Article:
MARCO ISLAND — UPDATE
The discussion of council's general support for a proposed charter high school was removed from Monday's City Council agenda. Chairman Frank Recker had initially requested it be on the agenda and then requested it be removed.
Council had discussed and expressed approval for the school on two prior occasions, Recker said. That includes when the high school was proposed at Mackle Park and then later when it was planned to be located at the YMCA. Since council expressed, through either general consensus or vote, an approval for the school at either of those last two locations, he saw no reason to discuss the proposal in general on a third occasion, he wrote in an email to a resident that he shared with the Daily News.
What's at stake
If approved by voters statewide on Nov. 2, Amendment 4 _ known as the Florida Hometown Democracy amendment _ will require referendums on many land-use issues. However, the high school location probably won’t be among the decisions left to voters.
If you go
Marco Island City Council meets at 5:30 p.m. Monday in the Community Room, 51 Bald Eagle Drive.
A vote on when to vote in Florida is around the corner, but next week Marco Island City Council members will decide two items that potentially could affect the way city residents vote.
Council is to discuss supporting the proposed charter high school and opposing statewide Amendment 4 during a meeting scheduled for 5:30 p.m. Monday.
Many Marco residents have expressed interest in having the opportunity to vote on the proposed charter high school and where it may be located.
“If it is good for the community as a whole, and, if it is really needed, then let the people vote,” Marco Island resident Frances Enman said.
If approved by voters statewide on Nov. 2, Amendment 4 _ known as the Florida Hometown Democracy amendment _ will require referendums on many land-use issues.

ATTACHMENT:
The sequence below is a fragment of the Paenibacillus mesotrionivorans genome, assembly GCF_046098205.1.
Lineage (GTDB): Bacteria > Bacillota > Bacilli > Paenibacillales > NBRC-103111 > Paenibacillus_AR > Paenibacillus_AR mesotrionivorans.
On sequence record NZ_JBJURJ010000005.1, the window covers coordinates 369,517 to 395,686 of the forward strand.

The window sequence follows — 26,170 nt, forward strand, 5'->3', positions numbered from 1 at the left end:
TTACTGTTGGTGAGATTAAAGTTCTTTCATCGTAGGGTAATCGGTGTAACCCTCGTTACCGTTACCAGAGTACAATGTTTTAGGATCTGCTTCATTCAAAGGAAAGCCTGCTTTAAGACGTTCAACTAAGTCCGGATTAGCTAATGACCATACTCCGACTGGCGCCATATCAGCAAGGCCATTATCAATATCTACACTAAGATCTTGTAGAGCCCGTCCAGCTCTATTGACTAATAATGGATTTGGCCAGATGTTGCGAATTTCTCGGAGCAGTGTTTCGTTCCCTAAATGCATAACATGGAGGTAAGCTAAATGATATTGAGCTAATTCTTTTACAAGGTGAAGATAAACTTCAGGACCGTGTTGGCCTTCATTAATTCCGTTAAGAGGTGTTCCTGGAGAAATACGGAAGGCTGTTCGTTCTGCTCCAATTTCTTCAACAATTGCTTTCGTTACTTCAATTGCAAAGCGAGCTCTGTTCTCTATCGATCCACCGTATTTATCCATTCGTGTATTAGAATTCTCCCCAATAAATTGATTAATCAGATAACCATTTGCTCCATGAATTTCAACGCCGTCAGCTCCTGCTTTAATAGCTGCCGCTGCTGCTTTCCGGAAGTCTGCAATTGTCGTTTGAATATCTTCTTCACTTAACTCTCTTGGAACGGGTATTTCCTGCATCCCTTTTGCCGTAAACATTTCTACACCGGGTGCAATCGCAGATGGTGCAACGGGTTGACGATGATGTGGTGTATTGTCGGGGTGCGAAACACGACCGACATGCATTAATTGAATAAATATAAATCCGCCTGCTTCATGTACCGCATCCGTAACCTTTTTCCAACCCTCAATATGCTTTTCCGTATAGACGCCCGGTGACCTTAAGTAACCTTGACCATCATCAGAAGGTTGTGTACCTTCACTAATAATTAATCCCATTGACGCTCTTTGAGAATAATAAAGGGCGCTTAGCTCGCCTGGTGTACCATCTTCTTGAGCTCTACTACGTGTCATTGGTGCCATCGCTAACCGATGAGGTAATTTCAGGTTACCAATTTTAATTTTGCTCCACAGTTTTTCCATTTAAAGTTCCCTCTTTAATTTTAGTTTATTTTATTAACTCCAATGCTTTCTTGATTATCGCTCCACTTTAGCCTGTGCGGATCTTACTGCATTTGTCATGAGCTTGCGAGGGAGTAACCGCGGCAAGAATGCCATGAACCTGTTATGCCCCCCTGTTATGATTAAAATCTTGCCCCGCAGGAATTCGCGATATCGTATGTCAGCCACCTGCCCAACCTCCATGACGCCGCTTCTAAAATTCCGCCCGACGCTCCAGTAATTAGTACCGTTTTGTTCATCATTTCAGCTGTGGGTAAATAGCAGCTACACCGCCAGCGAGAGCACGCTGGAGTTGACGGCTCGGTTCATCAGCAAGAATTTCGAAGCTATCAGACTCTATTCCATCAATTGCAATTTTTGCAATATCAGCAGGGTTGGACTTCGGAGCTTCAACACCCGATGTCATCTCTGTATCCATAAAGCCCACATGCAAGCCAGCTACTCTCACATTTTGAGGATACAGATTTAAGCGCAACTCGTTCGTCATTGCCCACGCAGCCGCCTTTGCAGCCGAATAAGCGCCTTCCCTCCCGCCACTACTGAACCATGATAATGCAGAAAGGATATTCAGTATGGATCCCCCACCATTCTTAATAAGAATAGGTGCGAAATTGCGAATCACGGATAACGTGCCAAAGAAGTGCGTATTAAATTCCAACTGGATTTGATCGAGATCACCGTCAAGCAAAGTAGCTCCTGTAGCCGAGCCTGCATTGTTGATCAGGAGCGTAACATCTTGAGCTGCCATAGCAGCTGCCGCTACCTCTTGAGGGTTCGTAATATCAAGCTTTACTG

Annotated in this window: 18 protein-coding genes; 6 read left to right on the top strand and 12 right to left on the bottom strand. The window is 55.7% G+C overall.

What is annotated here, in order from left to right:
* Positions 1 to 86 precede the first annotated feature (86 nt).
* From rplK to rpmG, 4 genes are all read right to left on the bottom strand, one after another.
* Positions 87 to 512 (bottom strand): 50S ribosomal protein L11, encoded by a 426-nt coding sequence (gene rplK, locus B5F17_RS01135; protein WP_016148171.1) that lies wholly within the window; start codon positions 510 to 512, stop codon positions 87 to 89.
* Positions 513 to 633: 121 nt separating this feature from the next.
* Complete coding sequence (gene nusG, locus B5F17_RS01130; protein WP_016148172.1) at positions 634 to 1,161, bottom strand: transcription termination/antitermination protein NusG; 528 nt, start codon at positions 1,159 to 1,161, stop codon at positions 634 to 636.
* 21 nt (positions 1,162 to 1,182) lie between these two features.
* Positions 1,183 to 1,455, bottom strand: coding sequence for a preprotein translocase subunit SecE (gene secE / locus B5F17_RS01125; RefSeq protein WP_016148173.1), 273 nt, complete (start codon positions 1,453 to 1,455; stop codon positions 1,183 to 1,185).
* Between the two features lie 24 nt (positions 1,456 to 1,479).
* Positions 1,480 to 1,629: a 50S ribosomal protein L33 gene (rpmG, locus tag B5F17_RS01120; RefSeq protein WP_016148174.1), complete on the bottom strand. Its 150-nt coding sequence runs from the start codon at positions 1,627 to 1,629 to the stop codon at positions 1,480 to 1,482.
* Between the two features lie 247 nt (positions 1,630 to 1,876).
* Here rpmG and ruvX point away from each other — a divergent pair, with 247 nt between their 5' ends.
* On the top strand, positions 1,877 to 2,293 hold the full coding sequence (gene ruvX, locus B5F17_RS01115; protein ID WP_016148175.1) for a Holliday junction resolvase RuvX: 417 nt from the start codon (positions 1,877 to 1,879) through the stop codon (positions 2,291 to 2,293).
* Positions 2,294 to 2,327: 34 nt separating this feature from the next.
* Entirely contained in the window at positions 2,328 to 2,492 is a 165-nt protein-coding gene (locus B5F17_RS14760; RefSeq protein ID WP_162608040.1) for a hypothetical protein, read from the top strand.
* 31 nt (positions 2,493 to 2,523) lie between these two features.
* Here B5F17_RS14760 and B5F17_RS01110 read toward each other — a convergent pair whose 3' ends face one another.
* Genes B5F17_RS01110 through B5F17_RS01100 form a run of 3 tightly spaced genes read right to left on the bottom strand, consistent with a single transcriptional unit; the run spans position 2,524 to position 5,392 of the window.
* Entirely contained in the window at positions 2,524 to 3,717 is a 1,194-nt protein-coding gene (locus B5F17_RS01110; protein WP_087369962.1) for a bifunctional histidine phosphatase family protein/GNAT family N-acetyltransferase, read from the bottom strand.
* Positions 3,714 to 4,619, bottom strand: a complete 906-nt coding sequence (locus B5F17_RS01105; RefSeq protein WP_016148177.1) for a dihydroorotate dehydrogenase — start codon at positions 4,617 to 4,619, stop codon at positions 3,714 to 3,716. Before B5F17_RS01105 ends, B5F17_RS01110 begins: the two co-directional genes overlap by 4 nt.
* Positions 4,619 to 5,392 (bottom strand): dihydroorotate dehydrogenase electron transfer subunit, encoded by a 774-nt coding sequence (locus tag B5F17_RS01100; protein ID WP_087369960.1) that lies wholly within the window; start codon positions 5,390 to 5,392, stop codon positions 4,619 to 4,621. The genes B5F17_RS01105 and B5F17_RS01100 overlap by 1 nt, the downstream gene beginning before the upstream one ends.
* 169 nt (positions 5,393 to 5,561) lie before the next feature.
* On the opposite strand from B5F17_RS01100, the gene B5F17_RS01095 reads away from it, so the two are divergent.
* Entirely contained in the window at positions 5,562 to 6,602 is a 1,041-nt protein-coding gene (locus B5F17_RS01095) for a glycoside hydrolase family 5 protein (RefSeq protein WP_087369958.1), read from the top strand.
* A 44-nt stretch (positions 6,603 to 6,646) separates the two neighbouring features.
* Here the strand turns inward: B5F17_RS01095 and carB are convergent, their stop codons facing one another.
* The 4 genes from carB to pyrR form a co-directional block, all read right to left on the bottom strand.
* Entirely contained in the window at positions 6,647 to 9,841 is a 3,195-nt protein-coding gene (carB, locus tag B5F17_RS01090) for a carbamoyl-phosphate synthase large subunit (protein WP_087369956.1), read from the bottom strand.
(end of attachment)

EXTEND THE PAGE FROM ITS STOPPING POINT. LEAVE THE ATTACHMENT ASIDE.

However, the high school location probably won’t be among the decisions left to voters.
“I cannot envision a likely scenario that would require it,” city planner Kris Van Lengen said.
If approved, the amendment to the Florida Constitution would require a local referendum, at the expense of taxpayers, for all changes to any local government’s comprehensive land-use plan.
Schools are included in the comprehensive plan, but very specific zoning, which may need to be adjusted depending on where the proposed school is to be built, isn’t in the comprehensive plan. Thus, Amendment 4 doesn’t seem to increase the likelihood that Marco Island voters will have a final say on the proposed high school’s location.
Often called the “comp plan,” the comprehensive plan includes a general map of approximately what is to go where within a city or county. It includes density parameters, levels of service and guidelines on how much park space, road surface, library service and other elements of the community will be provided in the county or municipality.
Rather than such decisions being left to the planning board and then a city council or county commission, as is the current process, voters will have a chance to say “yes” or “no” to any changes or additions to the land-use plan.
Amendment 4, which will require 60 percent of the vote to pass, has its supporters and opponents in Marco.
Backers argue that the amendment is necessary to curb excessive growth and ensure that development comes with community backing.
Fay Biles, president of the Marco Island Taxpayers’ Association, has said “MITA is all for it.”
Enman also supports it.
“It is in the best interest of the people who pay the taxes in every county across Florida to have a voice in how they want their communities to be developed,” Enman said.
Opponents, however, have said it can go overboard and call it the “Vote-on-Everything” amendment. They have argued that it could hog-tie local governments and stifle real estate, general business, development and the overall economy.
The Marco Island Area Association of Realtors is among the organizations opposing the amendment.
Van Lengen also expressed concern.
The troublesome aspect for the city, he said, comes down to which items could require voters’ understanding and approval, including state-mandated changes that could deal with issues such as greenhouse gas reductions.
It’s not clear, Van Lengen said, whether amendments could be consolidated or if all would need to be separate ballot items.
“No one knows at this point because the amendment was not carefully thought out,” he said.
Van Lengen said it could be costly, too.
“Mandatory referenda could result in expensive advertising campaigns for and against any number of subjects and an unfunded mandate to spend taxpayer dollars on special elections,” he said. “The title of this ballot initiative sounds great, the details of it less so.”